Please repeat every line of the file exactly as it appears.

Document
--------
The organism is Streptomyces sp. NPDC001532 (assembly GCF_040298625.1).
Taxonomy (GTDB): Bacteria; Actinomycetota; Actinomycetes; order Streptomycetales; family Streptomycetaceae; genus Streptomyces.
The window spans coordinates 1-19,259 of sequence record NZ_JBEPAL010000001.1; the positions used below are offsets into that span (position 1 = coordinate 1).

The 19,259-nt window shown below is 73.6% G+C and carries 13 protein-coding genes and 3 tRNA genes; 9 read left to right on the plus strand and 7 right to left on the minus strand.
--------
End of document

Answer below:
The organism is Streptomyces sp. NPDC001532 (assembly GCF_040298625.1).
Taxonomy (GTDB): Bacteria; Actinomycetota; Actinomycetes; order Streptomycetales; family Streptomycetaceae; genus Streptomyces.
The window spans coordinates 1-19,259 of sequence record NZ_JBEPAL010000001.1; the positions used below are offsets into that span (position 1 = coordinate 1).

The 19,259-nt window shown below is 73.6% G+C and carries 13 protein-coding genes and 3 tRNA genes; 9 read left to right on the plus strand and 7 right to left on the minus strand.